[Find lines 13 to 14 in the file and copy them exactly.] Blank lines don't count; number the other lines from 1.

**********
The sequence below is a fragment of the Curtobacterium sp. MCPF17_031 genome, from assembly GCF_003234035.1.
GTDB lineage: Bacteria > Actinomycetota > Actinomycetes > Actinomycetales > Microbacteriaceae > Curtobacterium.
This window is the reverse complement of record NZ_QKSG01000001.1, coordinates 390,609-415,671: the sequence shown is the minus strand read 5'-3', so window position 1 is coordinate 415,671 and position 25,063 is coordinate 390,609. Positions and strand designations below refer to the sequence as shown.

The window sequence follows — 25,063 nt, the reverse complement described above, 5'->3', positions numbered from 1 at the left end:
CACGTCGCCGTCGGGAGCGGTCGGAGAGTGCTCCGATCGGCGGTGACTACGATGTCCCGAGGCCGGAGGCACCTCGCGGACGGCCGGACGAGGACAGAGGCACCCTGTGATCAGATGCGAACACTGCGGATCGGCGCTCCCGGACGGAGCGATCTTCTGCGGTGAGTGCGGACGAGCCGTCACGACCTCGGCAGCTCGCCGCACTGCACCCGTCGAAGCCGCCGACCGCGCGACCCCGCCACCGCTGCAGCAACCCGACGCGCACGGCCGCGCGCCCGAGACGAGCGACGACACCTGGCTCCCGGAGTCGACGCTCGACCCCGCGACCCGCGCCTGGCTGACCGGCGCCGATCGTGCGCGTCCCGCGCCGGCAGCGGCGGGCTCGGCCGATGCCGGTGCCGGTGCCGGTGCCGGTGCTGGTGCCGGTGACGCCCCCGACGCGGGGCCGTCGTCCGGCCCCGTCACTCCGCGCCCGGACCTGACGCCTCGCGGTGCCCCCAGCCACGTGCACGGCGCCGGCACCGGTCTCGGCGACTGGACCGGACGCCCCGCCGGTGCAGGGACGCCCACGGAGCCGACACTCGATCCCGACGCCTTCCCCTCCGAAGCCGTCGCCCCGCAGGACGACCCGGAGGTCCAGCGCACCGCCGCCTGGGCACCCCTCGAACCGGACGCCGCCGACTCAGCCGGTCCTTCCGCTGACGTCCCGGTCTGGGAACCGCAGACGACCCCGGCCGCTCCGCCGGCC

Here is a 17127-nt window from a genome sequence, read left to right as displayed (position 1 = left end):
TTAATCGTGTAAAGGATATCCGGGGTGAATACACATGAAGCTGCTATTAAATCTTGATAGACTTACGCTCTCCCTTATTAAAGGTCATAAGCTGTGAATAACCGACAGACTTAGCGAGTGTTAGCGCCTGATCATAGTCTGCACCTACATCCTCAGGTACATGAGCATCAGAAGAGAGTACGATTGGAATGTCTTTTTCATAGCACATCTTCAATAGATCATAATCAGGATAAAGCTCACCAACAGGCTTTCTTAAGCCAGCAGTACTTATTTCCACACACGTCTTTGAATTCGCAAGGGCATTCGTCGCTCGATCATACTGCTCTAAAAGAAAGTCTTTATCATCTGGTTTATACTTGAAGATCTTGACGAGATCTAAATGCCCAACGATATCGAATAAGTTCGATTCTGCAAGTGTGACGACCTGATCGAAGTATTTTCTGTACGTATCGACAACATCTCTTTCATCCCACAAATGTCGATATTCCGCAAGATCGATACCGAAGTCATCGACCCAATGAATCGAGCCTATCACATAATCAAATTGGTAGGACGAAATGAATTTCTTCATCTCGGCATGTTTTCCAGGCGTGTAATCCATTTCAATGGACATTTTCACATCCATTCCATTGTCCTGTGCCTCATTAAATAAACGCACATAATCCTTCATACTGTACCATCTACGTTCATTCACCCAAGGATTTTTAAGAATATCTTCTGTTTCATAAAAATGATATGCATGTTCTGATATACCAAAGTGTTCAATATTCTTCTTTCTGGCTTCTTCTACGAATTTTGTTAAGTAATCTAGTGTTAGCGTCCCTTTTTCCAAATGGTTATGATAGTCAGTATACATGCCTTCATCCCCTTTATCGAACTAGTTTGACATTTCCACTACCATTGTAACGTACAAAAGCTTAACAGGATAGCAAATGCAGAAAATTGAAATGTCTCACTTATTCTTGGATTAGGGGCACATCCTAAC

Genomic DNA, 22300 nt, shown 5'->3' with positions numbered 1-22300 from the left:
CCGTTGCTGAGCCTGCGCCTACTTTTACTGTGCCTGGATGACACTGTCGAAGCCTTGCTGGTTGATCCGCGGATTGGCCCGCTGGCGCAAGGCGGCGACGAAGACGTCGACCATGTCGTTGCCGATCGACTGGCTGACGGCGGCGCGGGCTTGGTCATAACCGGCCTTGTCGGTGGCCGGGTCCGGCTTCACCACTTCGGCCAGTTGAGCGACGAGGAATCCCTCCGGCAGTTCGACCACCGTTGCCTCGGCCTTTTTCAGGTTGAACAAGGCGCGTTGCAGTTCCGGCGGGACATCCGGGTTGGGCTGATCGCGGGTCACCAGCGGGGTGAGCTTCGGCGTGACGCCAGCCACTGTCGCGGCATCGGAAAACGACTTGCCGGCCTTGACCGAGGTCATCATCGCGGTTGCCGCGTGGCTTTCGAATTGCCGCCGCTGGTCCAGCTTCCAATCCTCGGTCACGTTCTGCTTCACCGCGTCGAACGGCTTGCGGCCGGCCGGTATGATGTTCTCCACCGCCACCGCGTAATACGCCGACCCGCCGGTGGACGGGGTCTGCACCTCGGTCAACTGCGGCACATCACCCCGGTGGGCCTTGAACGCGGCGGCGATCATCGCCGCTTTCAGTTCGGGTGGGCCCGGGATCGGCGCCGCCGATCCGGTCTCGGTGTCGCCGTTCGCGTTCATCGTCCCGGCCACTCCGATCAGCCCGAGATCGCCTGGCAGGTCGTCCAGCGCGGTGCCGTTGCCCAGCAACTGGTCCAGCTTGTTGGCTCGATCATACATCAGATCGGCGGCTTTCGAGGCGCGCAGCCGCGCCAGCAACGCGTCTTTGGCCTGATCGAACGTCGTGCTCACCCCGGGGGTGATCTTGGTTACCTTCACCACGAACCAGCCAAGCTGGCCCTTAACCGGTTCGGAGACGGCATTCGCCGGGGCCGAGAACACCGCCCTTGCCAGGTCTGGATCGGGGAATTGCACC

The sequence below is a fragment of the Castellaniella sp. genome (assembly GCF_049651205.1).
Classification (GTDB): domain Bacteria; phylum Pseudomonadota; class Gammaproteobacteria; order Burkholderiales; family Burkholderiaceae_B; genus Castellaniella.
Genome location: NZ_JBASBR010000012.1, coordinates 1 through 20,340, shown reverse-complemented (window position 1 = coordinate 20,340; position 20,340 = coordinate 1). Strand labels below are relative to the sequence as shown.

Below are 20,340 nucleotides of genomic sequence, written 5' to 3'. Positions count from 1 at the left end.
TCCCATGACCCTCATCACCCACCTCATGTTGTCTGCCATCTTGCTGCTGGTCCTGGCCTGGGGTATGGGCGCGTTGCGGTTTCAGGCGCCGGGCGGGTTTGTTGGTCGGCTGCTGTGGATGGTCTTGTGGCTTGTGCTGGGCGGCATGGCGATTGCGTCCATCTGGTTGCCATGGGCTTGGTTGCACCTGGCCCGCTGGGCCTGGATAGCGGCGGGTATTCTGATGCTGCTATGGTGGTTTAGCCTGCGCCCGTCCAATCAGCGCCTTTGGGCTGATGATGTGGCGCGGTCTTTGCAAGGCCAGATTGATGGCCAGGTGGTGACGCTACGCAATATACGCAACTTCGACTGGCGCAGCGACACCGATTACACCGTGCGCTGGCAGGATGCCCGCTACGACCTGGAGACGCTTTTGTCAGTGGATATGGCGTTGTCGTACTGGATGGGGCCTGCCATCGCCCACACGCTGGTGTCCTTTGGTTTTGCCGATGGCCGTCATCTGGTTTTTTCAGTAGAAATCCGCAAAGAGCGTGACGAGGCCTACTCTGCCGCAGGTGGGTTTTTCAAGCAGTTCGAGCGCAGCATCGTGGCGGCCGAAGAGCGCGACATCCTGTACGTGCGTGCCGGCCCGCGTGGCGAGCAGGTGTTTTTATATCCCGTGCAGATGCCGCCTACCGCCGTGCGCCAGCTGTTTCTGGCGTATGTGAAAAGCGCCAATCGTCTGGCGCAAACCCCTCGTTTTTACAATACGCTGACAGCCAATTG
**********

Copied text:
Below are 20,340 nucleotides of genomic sequence, written 5' to 3'. Positions count from 1 at the left end.
TCCCATGACCCTCATCACCCACCTCATGTTGTCTGCCATCTTGCTGCTGGTCCTGGCCTGGGGTATGGGCGCGTTGCGGTTTCAGGCGCCGGGCGGGTTTGTTGGTCGGCTGCTGTGGATGGTCTTGTGGCTTGTGCTGGGCGGCATGGCGATTGCGTCCATCTGGTTGCCATGGGCTTGGTTGCACCTGGCCCGCTGGGCCTGGATAGCGGCGGGTATTCTGATGCTGCTATGGTGGTTTAGCCTGCGCCCGTCCAATCAGCGCCTTTGGGCTGATGATGTGGCGCGGTCTTTGCAAGGCCAGATTGATGGCCAGGTGGTGACGCTACGCAATATACGCAACTTCGACTGGCGCAGCGACACCGATTACACCGTGCGCTGGCAGGATGCCCGCTACGACCTGGAGACGCTTTTGTCAGTGGATATGGCGTTGTCGTACTGGATGGGGCCTGCCATCGCCCACACGCTGGTGTCCTTTGGTTTTGCCGATGGCCGTCATCTGGTTTTTTCAGTAGAAATCCGCAAAGAGCGTGACGAGGCCTACTCTGCCGCAGGTGGGTTTTTCAAGCAGTTCGAGCGCAGCATCGTGGCGGCCGAAGAGCGCGACATCCTGTACGTGCGTGCCGGCCCGCGTGGCGAGCAGGTGTTTTTATATCCCGTGCAGATGCCGCCTACCGCCGTGCGCCAGCTGTTTCTGGCGTATGTGAAAAGCGCCAATCGTCTGGCGCAAACCCCTCGTTTTTACAATACGCTGACAGCCAATTG